WHEN APPLE INTRODUCES the next iPhone this week, it seems certain that it will look nearly identical to last year’s iPhone. Which means it will also look like the iPhone from the year before that. If this happens, it would break with Apple’s nearly decade-long tradition of redoing the whole phone every two years. You know what? That’s just fine.
Since the iPhone’s inception, Apple has leaned on a predictable lifecycle. After the original came the 3G, followed by the mostly identical 3GS. Then came iPhone 4, followed by the mostly identical 4S. iPhone 5, 5S. iPhone 6, 6S. Tick, tock. Simple enough.
And it made sense! Carriers were subsidizing devices then in exchange for a two-year blood oath, which made it easy to sync up your new phone with The New Phone. It also made a broader kind of sense, though, because smartphone innovation and improvement was happening at a rapid enough clip that these really were entirely new devices, with new capabilities and new aspirations, new ways to insinuate themselves into vital aspects of our everyday lives. They deserved new bodies to match.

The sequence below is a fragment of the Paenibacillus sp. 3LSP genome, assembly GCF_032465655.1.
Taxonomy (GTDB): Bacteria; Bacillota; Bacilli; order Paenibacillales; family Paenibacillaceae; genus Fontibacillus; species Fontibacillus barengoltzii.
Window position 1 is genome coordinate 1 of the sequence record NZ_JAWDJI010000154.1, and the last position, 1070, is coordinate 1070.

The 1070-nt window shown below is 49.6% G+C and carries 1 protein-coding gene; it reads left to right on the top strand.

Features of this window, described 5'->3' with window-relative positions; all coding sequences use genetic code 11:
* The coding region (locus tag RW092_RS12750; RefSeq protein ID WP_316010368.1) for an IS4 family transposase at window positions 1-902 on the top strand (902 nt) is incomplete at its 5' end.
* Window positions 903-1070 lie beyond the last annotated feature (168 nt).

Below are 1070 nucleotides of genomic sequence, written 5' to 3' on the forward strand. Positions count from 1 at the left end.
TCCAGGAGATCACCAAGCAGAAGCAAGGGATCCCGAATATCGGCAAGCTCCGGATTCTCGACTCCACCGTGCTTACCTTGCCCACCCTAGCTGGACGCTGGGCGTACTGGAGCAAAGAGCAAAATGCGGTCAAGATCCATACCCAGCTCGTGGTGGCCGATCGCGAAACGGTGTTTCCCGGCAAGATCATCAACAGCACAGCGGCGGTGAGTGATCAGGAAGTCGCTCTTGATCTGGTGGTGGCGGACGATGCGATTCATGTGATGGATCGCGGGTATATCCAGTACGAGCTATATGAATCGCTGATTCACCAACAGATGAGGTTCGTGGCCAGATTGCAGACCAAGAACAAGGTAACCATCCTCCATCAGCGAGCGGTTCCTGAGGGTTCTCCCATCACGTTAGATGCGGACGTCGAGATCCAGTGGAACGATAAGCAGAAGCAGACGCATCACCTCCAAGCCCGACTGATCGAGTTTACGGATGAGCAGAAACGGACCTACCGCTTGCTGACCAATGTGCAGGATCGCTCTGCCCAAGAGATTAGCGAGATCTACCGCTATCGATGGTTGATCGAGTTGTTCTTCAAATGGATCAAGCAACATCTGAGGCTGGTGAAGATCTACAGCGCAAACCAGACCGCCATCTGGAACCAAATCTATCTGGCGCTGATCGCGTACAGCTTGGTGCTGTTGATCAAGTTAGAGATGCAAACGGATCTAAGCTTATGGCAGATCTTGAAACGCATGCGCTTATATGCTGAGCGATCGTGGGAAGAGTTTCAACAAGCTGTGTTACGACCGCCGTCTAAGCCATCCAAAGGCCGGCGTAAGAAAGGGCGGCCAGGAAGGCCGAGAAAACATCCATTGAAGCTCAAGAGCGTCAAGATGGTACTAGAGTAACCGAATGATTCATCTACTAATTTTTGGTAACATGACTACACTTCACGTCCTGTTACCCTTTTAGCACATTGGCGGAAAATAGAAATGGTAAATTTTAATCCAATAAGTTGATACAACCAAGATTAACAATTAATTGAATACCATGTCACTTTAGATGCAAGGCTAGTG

Today, that’s no longer the case. The two-year contract is dead, or at least diminished. And while there’s still plenty of progress in what smartphones can do, the curve has flattened out. Apple not changing the iPhone doesn’t mean it’s out of ideas. It means it knows a good thing when it sees it.
Steady As It Goes
“Say you’re buying a Porsche, if you’re a 911 fan” says Brett Lovelady, founder of design firm Astro Studios. “You wouldn’t wanted it to deviate too dramatically from the form factor and basic interactions of what that means.”
If nearly a decade of smartphone dominance has established anything, it’s that the iPhone is a Porsche, a luxury good that consumers an identify with and, more importantly, can readily identify. It’s not that the iPhone won’t change at all this year; it should lose the headphone jack and gain some fresh camera smarts. But it’s a misconception that progress has to be tied to dramatic industrial design changes.